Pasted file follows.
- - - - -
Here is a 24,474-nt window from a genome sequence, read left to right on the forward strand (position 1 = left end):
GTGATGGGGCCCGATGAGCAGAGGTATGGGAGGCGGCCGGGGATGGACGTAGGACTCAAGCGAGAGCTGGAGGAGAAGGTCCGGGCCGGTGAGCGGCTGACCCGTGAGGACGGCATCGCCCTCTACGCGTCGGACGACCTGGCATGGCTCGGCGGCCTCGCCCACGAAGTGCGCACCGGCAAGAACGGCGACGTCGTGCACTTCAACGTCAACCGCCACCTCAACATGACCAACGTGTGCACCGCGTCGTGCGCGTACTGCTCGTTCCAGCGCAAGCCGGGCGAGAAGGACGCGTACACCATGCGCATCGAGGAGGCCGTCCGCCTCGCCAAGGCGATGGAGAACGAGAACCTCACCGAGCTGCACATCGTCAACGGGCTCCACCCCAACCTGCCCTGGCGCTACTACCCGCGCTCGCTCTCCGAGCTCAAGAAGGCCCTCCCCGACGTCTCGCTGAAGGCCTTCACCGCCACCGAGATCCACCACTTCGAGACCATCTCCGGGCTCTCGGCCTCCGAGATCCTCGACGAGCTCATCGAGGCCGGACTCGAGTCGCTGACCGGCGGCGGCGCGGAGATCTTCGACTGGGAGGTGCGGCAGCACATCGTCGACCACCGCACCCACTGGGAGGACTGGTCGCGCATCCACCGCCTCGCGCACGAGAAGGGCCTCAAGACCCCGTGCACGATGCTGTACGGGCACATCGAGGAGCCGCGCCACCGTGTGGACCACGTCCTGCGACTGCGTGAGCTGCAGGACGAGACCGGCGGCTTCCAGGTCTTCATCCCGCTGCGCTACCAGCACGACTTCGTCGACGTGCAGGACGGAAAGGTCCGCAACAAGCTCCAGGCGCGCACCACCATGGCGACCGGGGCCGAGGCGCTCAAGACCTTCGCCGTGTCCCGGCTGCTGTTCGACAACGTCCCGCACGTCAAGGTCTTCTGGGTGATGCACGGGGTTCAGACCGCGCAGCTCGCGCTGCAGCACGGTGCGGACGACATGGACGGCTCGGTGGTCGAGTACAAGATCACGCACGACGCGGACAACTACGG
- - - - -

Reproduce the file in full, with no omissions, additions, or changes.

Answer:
Here is a 24,474-nt window from a genome sequence, read left to right on the forward strand (position 1 = left end):
GTGATGGGGCCCGATGAGCAGAGGTATGGGAGGCGGCCGGGGATGGACGTAGGACTCAAGCGAGAGCTGGAGGAGAAGGTCCGGGCCGGTGAGCGGCTGACCCGTGAGGACGGCATCGCCCTCTACGCGTCGGACGACCTGGCATGGCTCGGCGGCCTCGCCCACGAAGTGCGCACCGGCAAGAACGGCGACGTCGTGCACTTCAACGTCAACCGCCACCTCAACATGACCAACGTGTGCACCGCGTCGTGCGCGTACTGCTCGTTCCAGCGCAAGCCGGGCGAGAAGGACGCGTACACCATGCGCATCGAGGAGGCCGTCCGCCTCGCCAAGGCGATGGAGAACGAGAACCTCACCGAGCTGCACATCGTCAACGGGCTCCACCCCAACCTGCCCTGGCGCTACTACCCGCGCTCGCTCTCCGAGCTCAAGAAGGCCCTCCCCGACGTCTCGCTGAAGGCCTTCACCGCCACCGAGATCCACCACTTCGAGACCATCTCCGGGCTCTCGGCCTCCGAGATCCTCGACGAGCTCATCGAGGCCGGACTCGAGTCGCTGACCGGCGGCGGCGCGGAGATCTTCGACTGGGAGGTGCGGCAGCACATCGTCGACCACCGCACCCACTGGGAGGACTGGTCGCGCATCCACCGCCTCGCGCACGAGAAGGGCCTCAAGACCCCGTGCACGATGCTGTACGGGCACATCGAGGAGCCGCGCCACCGTGTGGACCACGTCCTGCGACTGCGTGAGCTGCAGGACGAGACCGGCGGCTTCCAGGTCTTCATCCCGCTGCGCTACCAGCACGACTTCGTCGACGTGCAGGACGGAAAGGTCCGCAACAAGCTCCAGGCGCGCACCACCATGGCGACCGGGGCCGAGGCGCTCAAGACCTTCGCCGTGTCCCGGCTGCTGTTCGACAACGTCCCGCACGTCAAGGTCTTCTGGGTGATGCACGGGGTTCAGACCGCGCAGCTCGCGCTGCAGCACGGTGCGGACGACATGGACGGCTCGGTGGTCGAGTACAAGATCACGCACGACGCGGACAACTACGG